The Bristol & Exeter Railway was one of the pioneering railways that was heavily influenced by the mercurial engineer Isambard Kingdom Brunel. Built initially as a broad-gauge line, the Bristol & Exeter was to become part of the Great Western Railway legally in the 1870s but the relationship dated back to the line’s earliest years. From the main line a number of branches and secondary routes were established, such those from Taunton to Minehead and Barnstaple, and from Tiverton Junction to Dulverton and Hemyock; these resulted in Somerset and most of east Devon being effectively dominated in railway terms by the Great Western and by its post Nationalisation successor, British Railways (Western Region). By the 1950s, however, the economic of the railway industry had deteriorated and, gradually, most of these routes - with the exception of the main line between Bristol and Exeter and the route from Taunton eastwards towards Frome - closed completely. The last branch to lose its passenger services was that from Taunton to Minehead; preserved on closure and gradually reopened, the West Somerset Railway is now one of the country’s pre-eminent preserved railways. Drawing largely upon the collections held by the Online Transport Archive, Western Steam on Bristol & Exeter Lines covers the railway operation over the ex-Great Western lines in east Devon and west and north Somerset.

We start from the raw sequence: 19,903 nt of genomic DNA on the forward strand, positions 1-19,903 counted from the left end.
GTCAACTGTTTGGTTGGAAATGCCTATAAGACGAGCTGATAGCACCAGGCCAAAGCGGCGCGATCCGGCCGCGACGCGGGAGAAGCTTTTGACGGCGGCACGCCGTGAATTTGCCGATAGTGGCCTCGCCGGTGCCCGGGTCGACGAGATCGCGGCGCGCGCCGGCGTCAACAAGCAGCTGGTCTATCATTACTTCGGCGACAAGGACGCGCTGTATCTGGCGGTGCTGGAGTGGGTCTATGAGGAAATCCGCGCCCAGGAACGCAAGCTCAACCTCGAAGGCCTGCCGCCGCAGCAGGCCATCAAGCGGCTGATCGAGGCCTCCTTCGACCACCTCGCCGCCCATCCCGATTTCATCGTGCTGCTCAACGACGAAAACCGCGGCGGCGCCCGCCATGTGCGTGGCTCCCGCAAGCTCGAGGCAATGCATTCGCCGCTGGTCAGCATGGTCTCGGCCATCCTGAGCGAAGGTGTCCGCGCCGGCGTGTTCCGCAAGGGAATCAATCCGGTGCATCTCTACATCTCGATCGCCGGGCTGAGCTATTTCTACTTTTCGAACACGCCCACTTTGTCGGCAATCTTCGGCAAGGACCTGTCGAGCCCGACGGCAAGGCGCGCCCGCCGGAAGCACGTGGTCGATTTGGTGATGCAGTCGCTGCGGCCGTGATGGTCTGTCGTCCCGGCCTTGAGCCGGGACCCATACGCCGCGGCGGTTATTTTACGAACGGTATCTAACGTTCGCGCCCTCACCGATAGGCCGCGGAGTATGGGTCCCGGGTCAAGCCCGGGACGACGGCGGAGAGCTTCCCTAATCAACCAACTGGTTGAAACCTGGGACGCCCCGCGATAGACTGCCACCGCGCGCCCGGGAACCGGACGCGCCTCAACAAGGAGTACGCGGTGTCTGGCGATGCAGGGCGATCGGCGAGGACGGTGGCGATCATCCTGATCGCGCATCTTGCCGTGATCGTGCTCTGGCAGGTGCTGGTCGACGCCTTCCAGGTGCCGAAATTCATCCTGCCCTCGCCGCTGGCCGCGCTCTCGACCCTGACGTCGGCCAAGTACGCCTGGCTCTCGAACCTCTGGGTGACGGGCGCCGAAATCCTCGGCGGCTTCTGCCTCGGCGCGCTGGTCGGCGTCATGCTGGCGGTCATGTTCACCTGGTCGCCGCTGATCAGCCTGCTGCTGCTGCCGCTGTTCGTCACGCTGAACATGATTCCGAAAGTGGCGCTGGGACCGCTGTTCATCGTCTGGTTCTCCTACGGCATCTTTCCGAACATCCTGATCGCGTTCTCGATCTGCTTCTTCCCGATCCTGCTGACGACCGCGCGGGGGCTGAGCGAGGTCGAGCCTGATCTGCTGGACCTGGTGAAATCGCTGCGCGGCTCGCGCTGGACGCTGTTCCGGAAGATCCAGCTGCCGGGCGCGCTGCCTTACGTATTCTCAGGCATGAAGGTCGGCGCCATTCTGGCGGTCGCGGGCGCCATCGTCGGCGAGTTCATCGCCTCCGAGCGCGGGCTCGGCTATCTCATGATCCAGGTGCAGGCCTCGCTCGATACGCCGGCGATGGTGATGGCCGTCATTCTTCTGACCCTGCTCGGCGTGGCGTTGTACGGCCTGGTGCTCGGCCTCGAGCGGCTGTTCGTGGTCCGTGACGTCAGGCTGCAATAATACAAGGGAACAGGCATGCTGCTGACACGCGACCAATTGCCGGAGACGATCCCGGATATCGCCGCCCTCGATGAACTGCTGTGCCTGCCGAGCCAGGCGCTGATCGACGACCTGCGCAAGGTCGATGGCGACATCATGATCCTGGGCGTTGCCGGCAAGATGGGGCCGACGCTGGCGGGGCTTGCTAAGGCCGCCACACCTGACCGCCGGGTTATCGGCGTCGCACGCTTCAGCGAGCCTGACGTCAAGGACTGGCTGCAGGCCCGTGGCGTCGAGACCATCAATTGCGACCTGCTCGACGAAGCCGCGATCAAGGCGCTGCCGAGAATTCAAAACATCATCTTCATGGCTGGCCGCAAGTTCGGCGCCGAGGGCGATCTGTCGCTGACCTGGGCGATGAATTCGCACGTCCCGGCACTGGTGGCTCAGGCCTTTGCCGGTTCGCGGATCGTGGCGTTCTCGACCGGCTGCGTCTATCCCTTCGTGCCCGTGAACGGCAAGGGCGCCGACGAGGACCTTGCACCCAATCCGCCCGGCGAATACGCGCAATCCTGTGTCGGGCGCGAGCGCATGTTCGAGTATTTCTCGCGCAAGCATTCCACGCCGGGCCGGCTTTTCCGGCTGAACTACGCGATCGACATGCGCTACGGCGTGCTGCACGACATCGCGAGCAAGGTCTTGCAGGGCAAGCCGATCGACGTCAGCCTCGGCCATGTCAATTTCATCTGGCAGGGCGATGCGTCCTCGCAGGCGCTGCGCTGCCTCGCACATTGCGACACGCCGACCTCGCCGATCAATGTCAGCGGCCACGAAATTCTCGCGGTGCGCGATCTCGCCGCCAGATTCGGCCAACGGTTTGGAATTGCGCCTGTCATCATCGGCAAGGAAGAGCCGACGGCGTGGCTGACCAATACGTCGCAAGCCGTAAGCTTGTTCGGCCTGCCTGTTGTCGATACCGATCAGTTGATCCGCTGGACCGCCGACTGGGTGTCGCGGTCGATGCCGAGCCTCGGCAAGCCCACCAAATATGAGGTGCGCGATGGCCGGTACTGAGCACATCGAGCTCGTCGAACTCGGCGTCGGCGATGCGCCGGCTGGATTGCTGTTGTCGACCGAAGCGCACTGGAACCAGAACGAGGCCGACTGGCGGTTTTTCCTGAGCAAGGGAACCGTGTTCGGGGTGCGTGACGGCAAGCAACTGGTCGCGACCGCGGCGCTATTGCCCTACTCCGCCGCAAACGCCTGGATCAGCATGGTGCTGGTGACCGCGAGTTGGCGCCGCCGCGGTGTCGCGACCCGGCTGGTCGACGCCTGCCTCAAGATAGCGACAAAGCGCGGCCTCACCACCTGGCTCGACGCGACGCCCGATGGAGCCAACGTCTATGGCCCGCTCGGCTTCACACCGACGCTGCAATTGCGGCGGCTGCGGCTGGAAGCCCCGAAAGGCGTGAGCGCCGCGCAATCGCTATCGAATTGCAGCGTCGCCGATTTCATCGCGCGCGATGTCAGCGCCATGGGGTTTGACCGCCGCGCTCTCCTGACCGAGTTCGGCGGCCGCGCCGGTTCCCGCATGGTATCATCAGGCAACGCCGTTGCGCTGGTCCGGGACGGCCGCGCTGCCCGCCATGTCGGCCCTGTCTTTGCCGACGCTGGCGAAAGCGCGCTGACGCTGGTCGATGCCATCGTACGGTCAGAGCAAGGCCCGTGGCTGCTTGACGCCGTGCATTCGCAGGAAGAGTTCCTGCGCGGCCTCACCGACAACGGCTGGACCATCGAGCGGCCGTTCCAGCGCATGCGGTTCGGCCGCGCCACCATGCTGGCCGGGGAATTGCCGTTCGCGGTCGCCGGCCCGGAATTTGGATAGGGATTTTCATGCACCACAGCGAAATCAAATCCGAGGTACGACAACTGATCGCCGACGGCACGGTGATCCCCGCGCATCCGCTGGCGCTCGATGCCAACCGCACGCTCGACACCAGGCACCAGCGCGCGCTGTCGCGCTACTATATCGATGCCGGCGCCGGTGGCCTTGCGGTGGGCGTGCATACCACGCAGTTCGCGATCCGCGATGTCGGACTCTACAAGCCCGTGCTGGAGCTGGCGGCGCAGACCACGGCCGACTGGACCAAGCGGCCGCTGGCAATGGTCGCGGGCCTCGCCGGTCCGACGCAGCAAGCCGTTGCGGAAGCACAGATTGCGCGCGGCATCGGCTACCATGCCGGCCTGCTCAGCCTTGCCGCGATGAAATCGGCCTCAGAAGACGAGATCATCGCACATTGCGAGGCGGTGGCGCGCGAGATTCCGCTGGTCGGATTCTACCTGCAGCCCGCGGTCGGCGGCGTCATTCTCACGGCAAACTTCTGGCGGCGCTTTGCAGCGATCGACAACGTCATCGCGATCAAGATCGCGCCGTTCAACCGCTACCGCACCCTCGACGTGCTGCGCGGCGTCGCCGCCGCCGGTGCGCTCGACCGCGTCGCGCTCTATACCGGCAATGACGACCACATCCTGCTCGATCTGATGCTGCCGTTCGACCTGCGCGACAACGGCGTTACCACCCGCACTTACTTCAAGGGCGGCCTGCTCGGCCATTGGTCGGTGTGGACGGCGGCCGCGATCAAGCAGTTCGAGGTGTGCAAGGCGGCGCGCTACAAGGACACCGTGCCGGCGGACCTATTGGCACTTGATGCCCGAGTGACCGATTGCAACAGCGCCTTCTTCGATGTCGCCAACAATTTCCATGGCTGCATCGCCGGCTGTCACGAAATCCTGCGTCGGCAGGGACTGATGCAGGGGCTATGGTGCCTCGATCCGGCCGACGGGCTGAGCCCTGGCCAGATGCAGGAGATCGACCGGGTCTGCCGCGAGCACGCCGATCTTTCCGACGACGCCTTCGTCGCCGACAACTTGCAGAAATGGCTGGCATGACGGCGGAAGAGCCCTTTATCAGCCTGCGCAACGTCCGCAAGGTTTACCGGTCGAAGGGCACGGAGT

Featuring some 100 images, the majority of which are previously unpublished, the book explores the changing face of railway operation over the years from the mid-1950s onwards. To emphasise that steam in the area is still very much alive, the book concludes with a short section portraying the evolution of the West Somerset Railway over its 40-year existence.